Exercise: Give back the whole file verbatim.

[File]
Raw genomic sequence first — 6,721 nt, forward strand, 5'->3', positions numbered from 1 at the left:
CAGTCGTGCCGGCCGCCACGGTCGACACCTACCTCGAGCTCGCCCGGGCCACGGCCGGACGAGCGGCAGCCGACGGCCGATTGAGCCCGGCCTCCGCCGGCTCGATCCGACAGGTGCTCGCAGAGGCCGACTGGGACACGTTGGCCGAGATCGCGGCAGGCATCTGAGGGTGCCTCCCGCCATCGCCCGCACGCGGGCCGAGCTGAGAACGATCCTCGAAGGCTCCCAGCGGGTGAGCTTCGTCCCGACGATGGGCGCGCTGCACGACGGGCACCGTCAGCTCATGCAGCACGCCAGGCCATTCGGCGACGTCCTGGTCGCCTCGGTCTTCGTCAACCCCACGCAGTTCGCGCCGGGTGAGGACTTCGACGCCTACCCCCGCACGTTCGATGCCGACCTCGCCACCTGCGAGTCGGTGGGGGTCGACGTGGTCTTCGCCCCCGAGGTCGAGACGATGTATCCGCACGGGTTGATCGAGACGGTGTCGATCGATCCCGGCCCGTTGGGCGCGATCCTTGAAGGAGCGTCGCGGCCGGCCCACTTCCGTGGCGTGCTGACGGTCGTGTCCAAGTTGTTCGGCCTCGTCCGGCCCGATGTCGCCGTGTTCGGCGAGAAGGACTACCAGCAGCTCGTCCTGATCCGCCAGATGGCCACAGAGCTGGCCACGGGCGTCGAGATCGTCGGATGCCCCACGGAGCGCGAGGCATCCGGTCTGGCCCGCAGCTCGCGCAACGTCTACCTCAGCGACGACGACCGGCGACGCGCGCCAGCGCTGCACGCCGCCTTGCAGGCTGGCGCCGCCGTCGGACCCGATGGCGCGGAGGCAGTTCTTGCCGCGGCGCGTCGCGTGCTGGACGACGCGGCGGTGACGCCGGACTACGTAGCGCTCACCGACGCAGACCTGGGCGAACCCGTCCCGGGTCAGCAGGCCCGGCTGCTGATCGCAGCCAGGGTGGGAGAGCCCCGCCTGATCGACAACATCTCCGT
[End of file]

Raw genomic sequence first — 6,721 nt, forward strand, 5'->3', positions numbered from 1 at the left:
CAGTCGTGCCGGCCGCCACGGTCGACACCTACCTCGAGCTCGCCCGGGCCACGGCCGGACGAGCGGCAGCCGACGGCCGATTGAGCCCGGCCTCCGCCGGCTCGATCCGACAGGTGCTCGCAGAGGCCGACTGGGACACGTTGGCCGAGATCGCGGCAGGCATCTGAGGGTGCCTCCCGCCATCGCCCGCACGCGGGCCGAGCTGAGAACGATCCTCGAAGGCTCCCAGCGGGTGAGCTTCGTCCCGACGATGGGCGCGCTGCACGACGGGCACCGTCAGCTCATGCAGCACGCCAGGCCATTCGGCGACGTCCTGGTCGCCTCGGTCTTCGTCAACCCCACGCAGTTCGCGCCGGGTGAGGACTTCGACGCCTACCCCCGCACGTTCGATGCCGACCTCGCCACCTGCGAGTCGGTGGGGGTCGACGTGGTCTTCGCCCCCGAGGTCGAGACGATGTATCCGCACGGGTTGATCGAGACGGTGTCGATCGATCCCGGCCCGTTGGGCGCGATCCTTGAAGGAGCGTCGCGGCCGGCCCACTTCCGTGGCGTGCTGACGGTCGTGTCCAAGTTGTTCGGCCTCGTCCGGCCCGATGTCGCCGTGTTCGGCGAGAAGGACTACCAGCAGCTCGTCCTGATCCGCCAGATGGCCACAGAGCTGGCCACGGGCGTCGAGATCGTCGGATGCCCCACGGAGCGCGAGGCATCCGGTCTGGCCCGCAGCTCGCGCAACGTCTACCTCAGCGACGACGACCGGCGACGCGCGCCAGCGCTGCACGCCGCCTTGCAGGCTGGCGCCGCCGTCGGACCCGATGGCGCGGAGGCAGTTCTTGCCGCGGCGCGTCGCGTGCTGGACGACGCGGCGGTGACGCCGGACTACGTAGCGCTCACCGACGCAGACCTGGGCGAACCCGTCCCGGGTCAGCAGGCCCGGCTGCTGATCGCAGCCAGGGTGGGAGAGCCCCGCCTGATCGACAACATCTCCGT